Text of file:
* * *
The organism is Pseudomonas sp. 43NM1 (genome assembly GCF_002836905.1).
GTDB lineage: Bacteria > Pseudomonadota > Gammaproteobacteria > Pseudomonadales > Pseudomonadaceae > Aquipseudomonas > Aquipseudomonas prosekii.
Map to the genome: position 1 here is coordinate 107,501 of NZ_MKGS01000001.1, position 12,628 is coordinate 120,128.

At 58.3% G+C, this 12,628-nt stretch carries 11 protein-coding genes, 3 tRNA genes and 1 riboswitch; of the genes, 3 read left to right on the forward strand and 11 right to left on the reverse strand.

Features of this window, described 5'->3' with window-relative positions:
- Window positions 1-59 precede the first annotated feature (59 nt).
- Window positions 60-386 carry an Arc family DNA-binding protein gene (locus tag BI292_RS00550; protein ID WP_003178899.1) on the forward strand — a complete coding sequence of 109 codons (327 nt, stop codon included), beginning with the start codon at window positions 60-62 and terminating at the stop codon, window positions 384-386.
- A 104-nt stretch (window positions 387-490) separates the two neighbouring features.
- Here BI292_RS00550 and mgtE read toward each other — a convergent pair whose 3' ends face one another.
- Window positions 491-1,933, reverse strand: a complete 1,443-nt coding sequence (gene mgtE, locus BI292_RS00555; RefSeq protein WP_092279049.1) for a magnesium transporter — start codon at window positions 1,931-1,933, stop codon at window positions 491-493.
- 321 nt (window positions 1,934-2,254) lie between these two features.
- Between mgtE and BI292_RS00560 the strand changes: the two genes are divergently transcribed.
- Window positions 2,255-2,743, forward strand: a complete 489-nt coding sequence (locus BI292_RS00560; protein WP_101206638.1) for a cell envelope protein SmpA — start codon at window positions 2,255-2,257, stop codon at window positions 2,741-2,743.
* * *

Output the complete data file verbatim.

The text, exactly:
The organism is Pseudomonas sp. 43NM1 (genome assembly GCF_002836905.1).
GTDB lineage: Bacteria > Pseudomonadota > Gammaproteobacteria > Pseudomonadales > Pseudomonadaceae > Aquipseudomonas > Aquipseudomonas prosekii.
Map to the genome: position 1 here is coordinate 107,501 of NZ_MKGS01000001.1, position 12,628 is coordinate 120,128.

At 58.3% G+C, this 12,628-nt stretch carries 11 protein-coding genes, 3 tRNA genes and 1 riboswitch; of the genes, 3 read left to right on the forward strand and 11 right to left on the reverse strand.

Features of this window, described 5'->3' with window-relative positions:
- Window positions 1-59 precede the first annotated feature (59 nt).
- Window positions 60-386 carry an Arc family DNA-binding protein gene (locus tag BI292_RS00550; protein ID WP_003178899.1) on the forward strand — a complete coding sequence of 109 codons (327 nt, stop codon included), beginning with the start codon at window positions 60-62 and terminating at the stop codon, window positions 384-386.
- A 104-nt stretch (window positions 387-490) separates the two neighbouring features.
- Here BI292_RS00550 and mgtE read toward each other — a convergent pair whose 3' ends face one another.
- Window positions 491-1,933, reverse strand: a complete 1,443-nt coding sequence (gene mgtE, locus BI292_RS00555; RefSeq protein WP_092279049.1) for a magnesium transporter — start codon at window positions 1,931-1,933, stop codon at window positions 491-493.
- 321 nt (window positions 1,934-2,254) lie between these two features.
- Between mgtE and BI292_RS00560 the strand changes: the two genes are divergently transcribed.
- Window positions 2,255-2,743, forward strand: a complete 489-nt coding sequence (locus BI292_RS00560; protein WP_101206638.1) for a cell envelope protein SmpA — start codon at window positions 2,255-2,257, stop codon at window positions 2,741-2,743.